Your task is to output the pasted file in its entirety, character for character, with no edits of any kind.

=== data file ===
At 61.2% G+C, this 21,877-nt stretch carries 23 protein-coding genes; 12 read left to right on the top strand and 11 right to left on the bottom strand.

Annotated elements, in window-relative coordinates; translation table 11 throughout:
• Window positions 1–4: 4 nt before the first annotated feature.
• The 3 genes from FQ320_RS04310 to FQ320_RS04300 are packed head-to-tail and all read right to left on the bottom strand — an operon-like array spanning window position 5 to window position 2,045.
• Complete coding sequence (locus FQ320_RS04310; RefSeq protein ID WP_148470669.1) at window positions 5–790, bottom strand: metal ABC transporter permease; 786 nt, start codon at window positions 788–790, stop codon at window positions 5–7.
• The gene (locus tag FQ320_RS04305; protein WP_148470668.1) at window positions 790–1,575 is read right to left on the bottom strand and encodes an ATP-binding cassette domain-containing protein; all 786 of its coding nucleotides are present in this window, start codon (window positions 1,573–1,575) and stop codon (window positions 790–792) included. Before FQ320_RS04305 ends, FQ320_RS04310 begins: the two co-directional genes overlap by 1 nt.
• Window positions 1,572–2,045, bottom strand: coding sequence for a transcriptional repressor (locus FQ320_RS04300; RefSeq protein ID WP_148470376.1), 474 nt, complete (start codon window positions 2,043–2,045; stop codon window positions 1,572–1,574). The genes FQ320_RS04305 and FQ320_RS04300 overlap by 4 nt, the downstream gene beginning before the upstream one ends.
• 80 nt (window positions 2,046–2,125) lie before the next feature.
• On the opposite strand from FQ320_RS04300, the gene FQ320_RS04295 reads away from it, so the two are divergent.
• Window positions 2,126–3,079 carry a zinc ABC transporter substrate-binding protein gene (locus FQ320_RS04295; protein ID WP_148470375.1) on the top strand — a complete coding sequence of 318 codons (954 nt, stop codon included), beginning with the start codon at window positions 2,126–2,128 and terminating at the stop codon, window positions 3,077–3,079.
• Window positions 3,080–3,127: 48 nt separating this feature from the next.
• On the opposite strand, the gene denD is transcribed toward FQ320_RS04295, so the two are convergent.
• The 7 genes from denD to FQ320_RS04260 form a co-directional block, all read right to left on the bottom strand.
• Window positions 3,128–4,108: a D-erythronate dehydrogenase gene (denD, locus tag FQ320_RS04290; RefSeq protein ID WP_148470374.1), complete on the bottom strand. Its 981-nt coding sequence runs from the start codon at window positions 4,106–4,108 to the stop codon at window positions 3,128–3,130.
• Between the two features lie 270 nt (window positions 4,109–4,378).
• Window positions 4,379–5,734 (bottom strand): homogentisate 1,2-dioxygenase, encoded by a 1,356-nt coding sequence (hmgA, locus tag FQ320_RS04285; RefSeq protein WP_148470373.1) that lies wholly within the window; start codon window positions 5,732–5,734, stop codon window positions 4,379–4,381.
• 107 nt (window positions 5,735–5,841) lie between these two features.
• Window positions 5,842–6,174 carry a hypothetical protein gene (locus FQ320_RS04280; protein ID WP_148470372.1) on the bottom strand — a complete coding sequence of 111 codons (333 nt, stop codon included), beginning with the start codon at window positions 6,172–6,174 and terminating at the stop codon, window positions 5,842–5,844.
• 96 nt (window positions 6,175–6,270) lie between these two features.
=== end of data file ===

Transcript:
At 61.2% G+C, this 21,877-nt stretch carries 23 protein-coding genes; 12 read left to right on the top strand and 11 right to left on the bottom strand.

Annotated elements, in window-relative coordinates; translation table 11 throughout:
• Window positions 1–4: 4 nt before the first annotated feature.
• The 3 genes from FQ320_RS04310 to FQ320_RS04300 are packed head-to-tail and all read right to left on the bottom strand — an operon-like array spanning window position 5 to window position 2,045.
• Complete coding sequence (locus FQ320_RS04310; RefSeq protein ID WP_148470669.1) at window positions 5–790, bottom strand: metal ABC transporter permease; 786 nt, start codon at window positions 788–790, stop codon at window positions 5–7.
• The gene (locus tag FQ320_RS04305; protein WP_148470668.1) at window positions 790–1,575 is read right to left on the bottom strand and encodes an ATP-binding cassette domain-containing protein; all 786 of its coding nucleotides are present in this window, start codon (window positions 1,573–1,575) and stop codon (window positions 790–792) included. Before FQ320_RS04305 ends, FQ320_RS04310 begins: the two co-directional genes overlap by 1 nt.
• Window positions 1,572–2,045, bottom strand: coding sequence for a transcriptional repressor (locus FQ320_RS04300; RefSeq protein ID WP_148470376.1), 474 nt, complete (start codon window positions 2,043–2,045; stop codon window positions 1,572–1,574). The genes FQ320_RS04305 and FQ320_RS04300 overlap by 4 nt, the downstream gene beginning before the upstream one ends.
• 80 nt (window positions 2,046–2,125) lie before the next feature.
• On the opposite strand from FQ320_RS04300, the gene FQ320_RS04295 reads away from it, so the two are divergent.
• Window positions 2,126–3,079 carry a zinc ABC transporter substrate-binding protein gene (locus FQ320_RS04295; protein ID WP_148470375.1) on the top strand — a complete coding sequence of 318 codons (954 nt, stop codon included), beginning with the start codon at window positions 2,126–2,128 and terminating at the stop codon, window positions 3,077–3,079.
• Window positions 3,080–3,127: 48 nt separating this feature from the next.
• On the opposite strand, the gene denD is transcribed toward FQ320_RS04295, so the two are convergent.
• The 7 genes from denD to FQ320_RS04260 form a co-directional block, all read right to left on the bottom strand.
• Window positions 3,128–4,108: a D-erythronate dehydrogenase gene (denD, locus tag FQ320_RS04290; RefSeq protein ID WP_148470374.1), complete on the bottom strand. Its 981-nt coding sequence runs from the start codon at window positions 4,106–4,108 to the stop codon at window positions 3,128–3,130.
• Between the two features lie 270 nt (window positions 4,109–4,378).
• Window positions 4,379–5,734 (bottom strand): homogentisate 1,2-dioxygenase, encoded by a 1,356-nt coding sequence (hmgA, locus tag FQ320_RS04285; RefSeq protein WP_148470373.1) that lies wholly within the window; start codon window positions 5,732–5,734, stop codon window positions 4,379–4,381.
• 107 nt (window positions 5,735–5,841) lie between these two features.
• Window positions 5,842–6,174 carry a hypothetical protein gene (locus FQ320_RS04280; protein ID WP_148470372.1) on the bottom strand — a complete coding sequence of 111 codons (333 nt, stop codon included), beginning with the start codon at window positions 6,172–6,174 and terminating at the stop codon, window positions 5,842–5,844.
• 96 nt (window positions 6,175–6,270) lie between these two features.